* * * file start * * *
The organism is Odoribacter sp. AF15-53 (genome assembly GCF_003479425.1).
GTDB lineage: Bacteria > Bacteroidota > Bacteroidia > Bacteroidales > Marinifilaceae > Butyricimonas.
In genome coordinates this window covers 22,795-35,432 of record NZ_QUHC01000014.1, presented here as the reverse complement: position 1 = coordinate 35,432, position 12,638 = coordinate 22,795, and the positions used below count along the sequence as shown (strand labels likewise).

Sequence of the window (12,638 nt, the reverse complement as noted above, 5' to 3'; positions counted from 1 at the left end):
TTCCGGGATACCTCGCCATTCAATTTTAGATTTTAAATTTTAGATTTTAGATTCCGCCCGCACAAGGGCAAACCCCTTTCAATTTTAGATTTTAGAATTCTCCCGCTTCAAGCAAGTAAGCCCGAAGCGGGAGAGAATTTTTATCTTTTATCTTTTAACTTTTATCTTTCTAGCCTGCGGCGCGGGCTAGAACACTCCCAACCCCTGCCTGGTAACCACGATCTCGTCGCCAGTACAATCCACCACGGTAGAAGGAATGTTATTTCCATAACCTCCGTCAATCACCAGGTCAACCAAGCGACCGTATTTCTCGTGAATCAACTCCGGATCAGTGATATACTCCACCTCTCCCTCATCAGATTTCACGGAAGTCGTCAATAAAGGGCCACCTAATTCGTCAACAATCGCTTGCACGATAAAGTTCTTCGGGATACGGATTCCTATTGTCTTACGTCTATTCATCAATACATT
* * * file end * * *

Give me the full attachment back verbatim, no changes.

The organism is Odoribacter sp. AF15-53 (genome assembly GCF_003479425.1).
GTDB lineage: Bacteria > Bacteroidota > Bacteroidia > Bacteroidales > Marinifilaceae > Butyricimonas.
In genome coordinates this window covers 22,795-35,432 of record NZ_QUHC01000014.1, presented here as the reverse complement: position 1 = coordinate 35,432, position 12,638 = coordinate 22,795, and the positions used below count along the sequence as shown (strand labels likewise).

Sequence of the window (12,638 nt, the reverse complement as noted above, 5' to 3'; positions counted from 1 at the left end):
TTCCGGGATACCTCGCCATTCAATTTTAGATTTTAAATTTTAGATTTTAGATTCCGCCCGCACAAGGGCAAACCCCTTTCAATTTTAGATTTTAGAATTCTCCCGCTTCAAGCAAGTAAGCCCGAAGCGGGAGAGAATTTTTATCTTTTATCTTTTAACTTTTATCTTTCTAGCCTGCGGCGCGGGCTAGAACACTCCCAACCCCTGCCTGGTAACCACGATCTCGTCGCCAGTACAATCCACCACGGTAGAAGGAATGTTATTTCCATAACCTCCGTCAATCACCAGGTCAACCAAGCGACCGTATTTCTCGTGAATCAACTCCGGATCAGTGATATACTCCACCTCTCCCTCATCAGATTTCACGGAAGTCGTCAATAAAGGGCCACCTAATTCGTCAACAATCGCTTGCACGATAAAGTTCTTCGGGATACGGATTCCTATTGTCTTACGTCTATTCATCAATACATT